In my previous post, I wrote about the aesthetic problems of road salt, and how the slush it creates makes winter in the city so unpleasant.
Here's the rest of the story: Road salt came into common use in Canada in the 1940s as a melting agent to clear roads of ice and snow.
Growing urbanization, longer commutes, and the decline in the use of winter tires in favor of all-season radials has led to "bare pavement" policies on roadways, and ever increasing dumping of salt onto our roadways and parking lots.
Road salt is, of course, bad for plants and the soil. Salts disrupt absorption of nutrients by plants and can be toxic to plant cells. High salt concentrations also degrade the soil and can be harmful to micro-organisms and other soil organisms.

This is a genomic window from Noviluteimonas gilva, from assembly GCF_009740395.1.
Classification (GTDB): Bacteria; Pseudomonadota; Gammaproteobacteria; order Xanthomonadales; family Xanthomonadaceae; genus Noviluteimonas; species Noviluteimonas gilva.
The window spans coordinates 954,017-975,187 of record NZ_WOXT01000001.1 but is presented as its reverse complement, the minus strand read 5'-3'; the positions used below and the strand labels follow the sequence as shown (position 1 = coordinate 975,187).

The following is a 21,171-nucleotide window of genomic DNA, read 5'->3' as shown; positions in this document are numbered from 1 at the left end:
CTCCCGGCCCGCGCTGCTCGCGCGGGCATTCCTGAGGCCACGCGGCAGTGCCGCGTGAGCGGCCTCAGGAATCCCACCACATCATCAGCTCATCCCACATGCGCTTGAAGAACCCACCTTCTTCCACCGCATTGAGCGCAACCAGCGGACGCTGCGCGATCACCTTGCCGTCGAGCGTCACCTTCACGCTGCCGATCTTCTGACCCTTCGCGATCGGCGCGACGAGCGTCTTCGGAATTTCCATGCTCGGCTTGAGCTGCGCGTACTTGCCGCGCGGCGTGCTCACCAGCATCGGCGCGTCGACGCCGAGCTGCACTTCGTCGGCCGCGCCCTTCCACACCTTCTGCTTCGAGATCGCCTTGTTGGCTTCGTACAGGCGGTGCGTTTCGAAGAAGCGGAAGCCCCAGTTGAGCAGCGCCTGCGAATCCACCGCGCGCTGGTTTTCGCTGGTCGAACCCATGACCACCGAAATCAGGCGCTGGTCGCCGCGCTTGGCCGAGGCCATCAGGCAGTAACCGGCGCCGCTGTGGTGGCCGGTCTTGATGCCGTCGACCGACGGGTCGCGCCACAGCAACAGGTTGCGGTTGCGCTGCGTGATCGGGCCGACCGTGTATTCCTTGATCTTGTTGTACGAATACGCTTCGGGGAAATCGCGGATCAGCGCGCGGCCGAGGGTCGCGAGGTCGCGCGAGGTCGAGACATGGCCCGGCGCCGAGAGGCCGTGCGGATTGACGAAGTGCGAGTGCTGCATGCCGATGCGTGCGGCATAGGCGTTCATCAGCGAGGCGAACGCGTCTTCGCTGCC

Salt runoff from roads, parking lots and salt storage facilities pollutes creeks, rivers and lakes and affects aquatic life. The salt can also poison birds and harm other wildlife.
Our dependence on road salt is rather depressing, but here's a link to an organization working to change things in Ontario: http://www.lowsaltdiet.org/
I'm a keen gardener and garden writer and photographer, living on a country property of 10 acres near Hamilton, Ont.
I love ornamental grasses and easy-care, contemporary garden styles. In my garden I try to work with nature, instead of fighting it.
To email me, just change "at" to the usual: country.gardening[at]gmail[dot]com